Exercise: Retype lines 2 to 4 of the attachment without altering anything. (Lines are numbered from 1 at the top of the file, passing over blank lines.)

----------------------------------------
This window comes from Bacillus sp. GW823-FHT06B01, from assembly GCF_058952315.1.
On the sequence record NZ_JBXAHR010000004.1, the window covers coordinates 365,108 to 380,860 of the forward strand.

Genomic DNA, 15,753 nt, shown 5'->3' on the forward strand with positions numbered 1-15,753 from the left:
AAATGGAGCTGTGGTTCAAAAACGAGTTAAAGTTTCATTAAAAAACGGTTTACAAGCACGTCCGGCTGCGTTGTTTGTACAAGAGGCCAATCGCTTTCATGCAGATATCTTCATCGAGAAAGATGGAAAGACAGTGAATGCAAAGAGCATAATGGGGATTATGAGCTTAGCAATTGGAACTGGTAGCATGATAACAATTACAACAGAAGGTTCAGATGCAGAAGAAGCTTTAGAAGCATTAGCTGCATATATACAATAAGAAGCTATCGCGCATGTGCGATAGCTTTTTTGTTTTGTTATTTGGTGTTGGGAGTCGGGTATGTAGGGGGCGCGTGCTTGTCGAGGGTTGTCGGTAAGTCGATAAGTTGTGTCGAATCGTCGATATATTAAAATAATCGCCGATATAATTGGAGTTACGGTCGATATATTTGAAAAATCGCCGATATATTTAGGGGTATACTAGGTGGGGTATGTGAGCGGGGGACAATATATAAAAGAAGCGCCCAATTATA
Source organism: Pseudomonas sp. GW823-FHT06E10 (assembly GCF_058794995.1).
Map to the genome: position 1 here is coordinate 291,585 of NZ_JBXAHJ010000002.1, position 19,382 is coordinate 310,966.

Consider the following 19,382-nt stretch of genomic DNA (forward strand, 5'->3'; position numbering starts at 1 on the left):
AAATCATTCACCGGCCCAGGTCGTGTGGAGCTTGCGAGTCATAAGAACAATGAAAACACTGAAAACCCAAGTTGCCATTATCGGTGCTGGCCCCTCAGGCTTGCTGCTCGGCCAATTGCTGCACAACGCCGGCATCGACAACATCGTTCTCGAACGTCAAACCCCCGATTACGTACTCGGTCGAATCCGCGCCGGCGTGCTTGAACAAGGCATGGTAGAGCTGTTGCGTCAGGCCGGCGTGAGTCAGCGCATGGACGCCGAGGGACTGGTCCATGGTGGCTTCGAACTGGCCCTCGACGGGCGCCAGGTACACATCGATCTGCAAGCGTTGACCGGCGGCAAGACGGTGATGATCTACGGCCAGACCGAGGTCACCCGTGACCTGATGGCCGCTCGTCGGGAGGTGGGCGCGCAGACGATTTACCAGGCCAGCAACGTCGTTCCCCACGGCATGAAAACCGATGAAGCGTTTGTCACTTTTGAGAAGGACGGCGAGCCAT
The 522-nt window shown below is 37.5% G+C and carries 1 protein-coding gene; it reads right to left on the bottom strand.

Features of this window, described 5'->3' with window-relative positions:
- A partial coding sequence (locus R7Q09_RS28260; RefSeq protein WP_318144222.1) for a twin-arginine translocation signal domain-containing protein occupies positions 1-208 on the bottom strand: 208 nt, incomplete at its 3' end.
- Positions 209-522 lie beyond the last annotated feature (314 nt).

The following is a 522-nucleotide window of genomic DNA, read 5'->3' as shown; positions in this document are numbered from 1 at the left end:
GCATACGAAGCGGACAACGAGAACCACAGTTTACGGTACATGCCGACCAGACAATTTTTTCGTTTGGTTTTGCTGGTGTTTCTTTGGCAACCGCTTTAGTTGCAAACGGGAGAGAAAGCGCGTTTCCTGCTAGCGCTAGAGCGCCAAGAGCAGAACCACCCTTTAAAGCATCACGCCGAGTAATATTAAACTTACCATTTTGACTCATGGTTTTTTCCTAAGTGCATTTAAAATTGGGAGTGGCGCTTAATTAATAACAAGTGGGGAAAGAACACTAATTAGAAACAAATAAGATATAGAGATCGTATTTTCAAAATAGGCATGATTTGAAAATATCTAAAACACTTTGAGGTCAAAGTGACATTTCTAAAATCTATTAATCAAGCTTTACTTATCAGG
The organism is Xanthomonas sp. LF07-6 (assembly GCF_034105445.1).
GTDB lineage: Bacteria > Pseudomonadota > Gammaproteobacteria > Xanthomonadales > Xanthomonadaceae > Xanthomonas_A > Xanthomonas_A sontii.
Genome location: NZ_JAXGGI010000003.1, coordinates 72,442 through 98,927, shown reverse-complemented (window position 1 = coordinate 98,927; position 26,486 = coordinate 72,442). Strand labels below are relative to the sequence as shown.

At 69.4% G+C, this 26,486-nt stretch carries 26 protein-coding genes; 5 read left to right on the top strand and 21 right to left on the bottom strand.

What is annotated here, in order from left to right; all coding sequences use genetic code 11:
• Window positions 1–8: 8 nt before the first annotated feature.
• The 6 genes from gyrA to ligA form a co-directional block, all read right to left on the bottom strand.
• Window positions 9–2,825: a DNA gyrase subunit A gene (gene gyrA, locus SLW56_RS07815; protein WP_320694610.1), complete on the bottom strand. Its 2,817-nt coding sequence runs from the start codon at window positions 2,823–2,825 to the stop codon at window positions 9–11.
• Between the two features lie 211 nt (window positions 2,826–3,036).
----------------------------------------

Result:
On the sequence record NZ_JBXAHR010000004.1, the window covers coordinates 365,108 to 380,860 of the forward strand.

Genomic DNA, 15,753 nt, shown 5'->3' on the forward strand with positions numbered 1-15,753 from the left:
AAATGGAGCTGTGGTTCAAAAACGAGTTAAAGTTTCATTAAAAAACGGTTTACAAGCACGTCCGGCTGCGTTGTTTGTACAAGAGGCCAATCGCTTTCATGCAGATATCTTCATCGAGAAAGATGGAAAGACAGTGAATGCAAAGAGCATAATGGGGATTATGAGCTTAGCAATTGGAACTGGTAGCATGATAACAATTACAACAGAAGGTTCAGATGCAGAAGAAGCTTTAGAAGCATTAGCTGCATATATACAATAAGAAGCTATCGCGCATGTGCGATAGCTTTTTTGTTTTGTTATTTGGTGTTGGGAGTCGGGTATGTAGGGGGCGCGTGCTTGTCGAGGGTTGTCGGTAAGTCGATAAGTTGTGTCGAATCGTCGATATATTAAAATAATCGCCGATATAATTGGAGTTACGGTCGATATATTTGAAAAATCGCCGATATATTTAGGGGTATACTAGGTGGGGTATGTGAGCGGGGGACAATATATAAAAGAAGCGCCCAATTATA